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Prelims-IAS –POLITY MCQ Ans-15

1.. With reference to Right To Information Act, 2005 consider the following statements:

  1. The information seeker is required to give reason for requesting the information.
  2. Non-governmental bodies are not covered under the ambit of the act.

Which of the statements given above is/are correct?
(a) 1 only
(b) 2 only
(c) Both 1 and 2
(d) Neither 1 nor 2

  • Section 6(2) of the RTI Act specifically says “an applicant making request for information shall not be required to give any reason for requesting the information or any other personal details except those that may be necessary for contacting him.” This salutary provision is important to ensure that the there is no subjective evaluation of the request, ordenial on specious ground. Hence, statement 1 is not correct.
  • Under the Act, a non-governmental body needs to be substantially financed by government to be categorized as a public authority under the Act. There is however no definition of “substantially financed. Hence, statement 2 is not correct.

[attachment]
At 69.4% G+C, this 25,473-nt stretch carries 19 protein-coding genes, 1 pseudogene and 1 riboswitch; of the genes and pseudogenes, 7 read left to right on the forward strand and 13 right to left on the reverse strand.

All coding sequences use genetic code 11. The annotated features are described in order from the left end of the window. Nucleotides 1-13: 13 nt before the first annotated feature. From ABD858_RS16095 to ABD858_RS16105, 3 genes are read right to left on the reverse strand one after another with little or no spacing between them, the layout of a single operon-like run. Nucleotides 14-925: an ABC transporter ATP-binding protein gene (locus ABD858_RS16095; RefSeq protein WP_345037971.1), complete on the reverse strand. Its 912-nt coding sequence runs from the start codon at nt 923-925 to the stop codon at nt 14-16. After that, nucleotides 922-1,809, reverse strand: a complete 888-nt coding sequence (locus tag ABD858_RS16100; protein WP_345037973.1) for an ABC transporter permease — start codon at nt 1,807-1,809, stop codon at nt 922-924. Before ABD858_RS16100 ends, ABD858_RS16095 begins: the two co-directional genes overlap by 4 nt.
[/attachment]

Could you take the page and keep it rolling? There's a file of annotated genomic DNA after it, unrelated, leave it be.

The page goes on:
• Ans-D

2.. Who among the following has the power to appoint acting judges of High Court?
(a)  Chief Justice of India
(b)  Chief Justice of the concerned High Court
(c)  Governor

(d)  President of India

  • The President of India can appoint a duly qualified person as an acting judge of a High Court when a judge of that High Court (other than the Chief Justice) is:
    1. unable to perform the duties of his office due to absence or any other reason; or 2. appointed to act temporarily as chief justice of that High Court.
  • An acting judge holds office until the permanent judge resumes his office.
  • Ans-D

3.. Which among the following factors limit the sovereignty of the Indian Parliament?
1. Presence of a written Constitution.
2. Incorporation of fundamental rights in the Constitution.
3. Veto powers of the President.
Select the correct answer using the code given below.
(a)  1 and 2 only
(b)  2 and 3 only
(c)  1 and 3 only

(d)  1, 2 and 3

  • The doctrine of ‘sovereignty of Parliament’ is associated with the British Parliament.
  • Sovereignty means the supreme power within the State. That supreme power in Great Britain lies with the Parliament. The Indian Parliament, on the other hand, cannot be regarded as a sovereign body in the similar sense as there are ‘legal’ restrictions on its authority and jurisdiction.